# 2022-02-23 swipe questions and punch in every day

## All in one -- dynamic programming

#### 1274: [example 9.18] merge stones

### [Title Description]

N piles of stones are placed in rows on a playground. Now we need to merge the stones into a pile in order. It is stipulated that only two adjacent piles of stones can be selected each time to combine into a new pile, and the number of new piles of stones shall be recorded as the score of the combination.

Calculate the minimum score of combining n piles of stones into one pile.

### [input]

The first line is a positive integer N (2 ≤ n ≤ 100);

In the following N lines, each line is a positive integer, less than 10000, representing the number of stones in the ith rockfill (1 ≤ i ≤ N).

### [output]

A positive integer, that is, the minimum score.

### [input example]

7 13 7 8 16 21 4 18 [Output example] 239

Let the state f[i] [j] be: from the ith stone to the jth stone, the minimum cost of merging.

We want to merge two piles of stones to minimize the cost. Naturally, the stones on both sides should be as small as possible. Here we use the idea of partition and rule. For example, we want to merge five stones 1,2,3,4,5. We go directly to the last step. The possible result is to take 2 as the dividing point, 1 and 2,3,4,5 as the dividing point, or 3 as the dividing point, Merge 1, 2, 3, 4, 5... We just enumerate the dividing points to see which point is the dividing point. When we find the dividing point, for example, if the dividing point here is 4 and 1, 2, 3, 4 and 5 are merged, then we are repeating the operation of 1, 2, 3, 4 (5 has only one stone, so we don't need it), so we can get the smallest result in the past. Why is the prefix and used when writing here? This is actually optimization. We know that when the last two piles of stones are merged, no matter what happened before, the cost of the last step of merging must be the sum of all stones at the beginning, such as 1 3 5 2 in the example. The cost of the last step is 1 + 3 + 5 + 2 = 11. When enumerating the dividing points, we need to calculate the cost of merging stones after separation. After division and governance, we will finally make there is only one stone on the left and right sides. For example, the merging of 1 and 3 at the beginning of the example is the sum of the first number to the second number. By analogy... (if you don't understand it, it may be that I'm too vague, or you don't understand the idea of divide and conquer). The final answer is on f[1] [n]: the sum of the first stone to the nth stone.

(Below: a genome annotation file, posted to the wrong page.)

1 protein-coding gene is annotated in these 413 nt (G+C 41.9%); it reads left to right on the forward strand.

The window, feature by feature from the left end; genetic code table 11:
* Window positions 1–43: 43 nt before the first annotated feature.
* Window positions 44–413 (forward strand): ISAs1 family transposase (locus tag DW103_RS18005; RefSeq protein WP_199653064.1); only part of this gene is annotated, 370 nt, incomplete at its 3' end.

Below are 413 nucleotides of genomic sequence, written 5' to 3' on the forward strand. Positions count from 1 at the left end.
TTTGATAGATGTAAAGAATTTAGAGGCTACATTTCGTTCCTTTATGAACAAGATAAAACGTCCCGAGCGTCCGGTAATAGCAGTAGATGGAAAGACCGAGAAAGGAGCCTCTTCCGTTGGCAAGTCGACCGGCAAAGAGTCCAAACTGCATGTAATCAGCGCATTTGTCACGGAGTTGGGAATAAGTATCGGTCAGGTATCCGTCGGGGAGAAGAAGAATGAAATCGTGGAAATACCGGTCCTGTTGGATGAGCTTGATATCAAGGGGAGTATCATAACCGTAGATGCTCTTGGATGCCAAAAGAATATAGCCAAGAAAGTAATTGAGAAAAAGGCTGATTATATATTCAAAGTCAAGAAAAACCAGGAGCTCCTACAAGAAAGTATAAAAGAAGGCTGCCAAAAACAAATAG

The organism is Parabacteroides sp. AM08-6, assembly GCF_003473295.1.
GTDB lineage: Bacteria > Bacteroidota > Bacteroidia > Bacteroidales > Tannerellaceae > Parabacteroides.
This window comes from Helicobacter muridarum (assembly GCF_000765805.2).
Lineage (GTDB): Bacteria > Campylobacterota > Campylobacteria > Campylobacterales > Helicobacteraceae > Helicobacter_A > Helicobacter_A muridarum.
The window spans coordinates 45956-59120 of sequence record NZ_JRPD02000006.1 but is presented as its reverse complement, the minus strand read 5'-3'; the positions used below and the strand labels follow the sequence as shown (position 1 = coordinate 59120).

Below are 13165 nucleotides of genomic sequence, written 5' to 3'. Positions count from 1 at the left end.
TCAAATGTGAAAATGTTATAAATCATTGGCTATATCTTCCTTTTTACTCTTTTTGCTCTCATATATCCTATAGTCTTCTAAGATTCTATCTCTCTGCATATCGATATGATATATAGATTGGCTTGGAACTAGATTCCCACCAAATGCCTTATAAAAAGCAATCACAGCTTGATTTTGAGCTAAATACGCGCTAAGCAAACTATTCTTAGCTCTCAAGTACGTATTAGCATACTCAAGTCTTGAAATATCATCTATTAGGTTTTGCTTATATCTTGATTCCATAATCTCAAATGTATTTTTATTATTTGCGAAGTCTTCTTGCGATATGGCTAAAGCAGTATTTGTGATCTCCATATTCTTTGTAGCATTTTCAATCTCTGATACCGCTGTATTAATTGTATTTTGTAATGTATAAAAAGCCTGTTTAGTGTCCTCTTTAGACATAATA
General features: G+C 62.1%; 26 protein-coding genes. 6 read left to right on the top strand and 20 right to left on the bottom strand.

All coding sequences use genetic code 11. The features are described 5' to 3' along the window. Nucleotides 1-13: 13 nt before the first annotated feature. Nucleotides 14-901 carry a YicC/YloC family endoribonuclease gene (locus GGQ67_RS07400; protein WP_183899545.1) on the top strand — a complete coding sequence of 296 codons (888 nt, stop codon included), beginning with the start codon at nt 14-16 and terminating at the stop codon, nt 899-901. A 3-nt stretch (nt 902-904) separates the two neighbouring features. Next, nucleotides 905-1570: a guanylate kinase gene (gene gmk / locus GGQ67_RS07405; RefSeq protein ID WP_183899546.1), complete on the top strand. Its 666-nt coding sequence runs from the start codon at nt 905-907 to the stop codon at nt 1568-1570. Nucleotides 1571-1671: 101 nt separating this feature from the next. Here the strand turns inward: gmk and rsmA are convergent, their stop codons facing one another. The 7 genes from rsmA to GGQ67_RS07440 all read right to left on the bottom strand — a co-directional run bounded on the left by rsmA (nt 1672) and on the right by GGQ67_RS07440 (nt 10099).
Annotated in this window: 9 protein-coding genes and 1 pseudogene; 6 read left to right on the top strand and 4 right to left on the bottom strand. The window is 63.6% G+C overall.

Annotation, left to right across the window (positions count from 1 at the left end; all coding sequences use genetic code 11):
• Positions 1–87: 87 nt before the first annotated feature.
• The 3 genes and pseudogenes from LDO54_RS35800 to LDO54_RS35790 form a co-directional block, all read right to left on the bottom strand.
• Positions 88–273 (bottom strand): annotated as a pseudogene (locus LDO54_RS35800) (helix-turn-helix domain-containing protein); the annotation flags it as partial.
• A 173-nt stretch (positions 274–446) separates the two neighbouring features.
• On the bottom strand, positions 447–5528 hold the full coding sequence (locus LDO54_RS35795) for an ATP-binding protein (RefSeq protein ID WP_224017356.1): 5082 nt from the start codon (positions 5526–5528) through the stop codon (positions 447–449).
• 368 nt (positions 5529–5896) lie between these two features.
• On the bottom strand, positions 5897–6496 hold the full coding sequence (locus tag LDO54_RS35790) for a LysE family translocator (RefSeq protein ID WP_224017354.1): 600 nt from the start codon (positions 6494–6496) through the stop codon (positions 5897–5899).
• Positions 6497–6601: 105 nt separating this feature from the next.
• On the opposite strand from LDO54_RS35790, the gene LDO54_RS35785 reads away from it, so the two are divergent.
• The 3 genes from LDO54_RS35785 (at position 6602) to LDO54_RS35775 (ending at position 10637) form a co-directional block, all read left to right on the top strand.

#include<iostream> using namespace std; #include<vector> #include<algorithm> #include<string.h> #include<string> #include<unordered_map> #include<math.h> #include<queue> #include<stack> const int N = 1010; int f[N][N], s[N]; int main() { int n; cin >> n; for (int i = 1; i <= n; i++)cin >> s[i], s[i] += s[i - 1]; for (int len = 2; len <= n; len++) { for (int i = 1; i + len - 1 <= n; i++) { int j = i + len - 1; f[i][j] = 1e9; for (int k = i; k < j; k++) { f[i][j] = min(f[i][j],f[i][k] + f[k + 1][j] + s[j] - s[i - 1]); } } } cout << f[1][n] << endl; return 0; }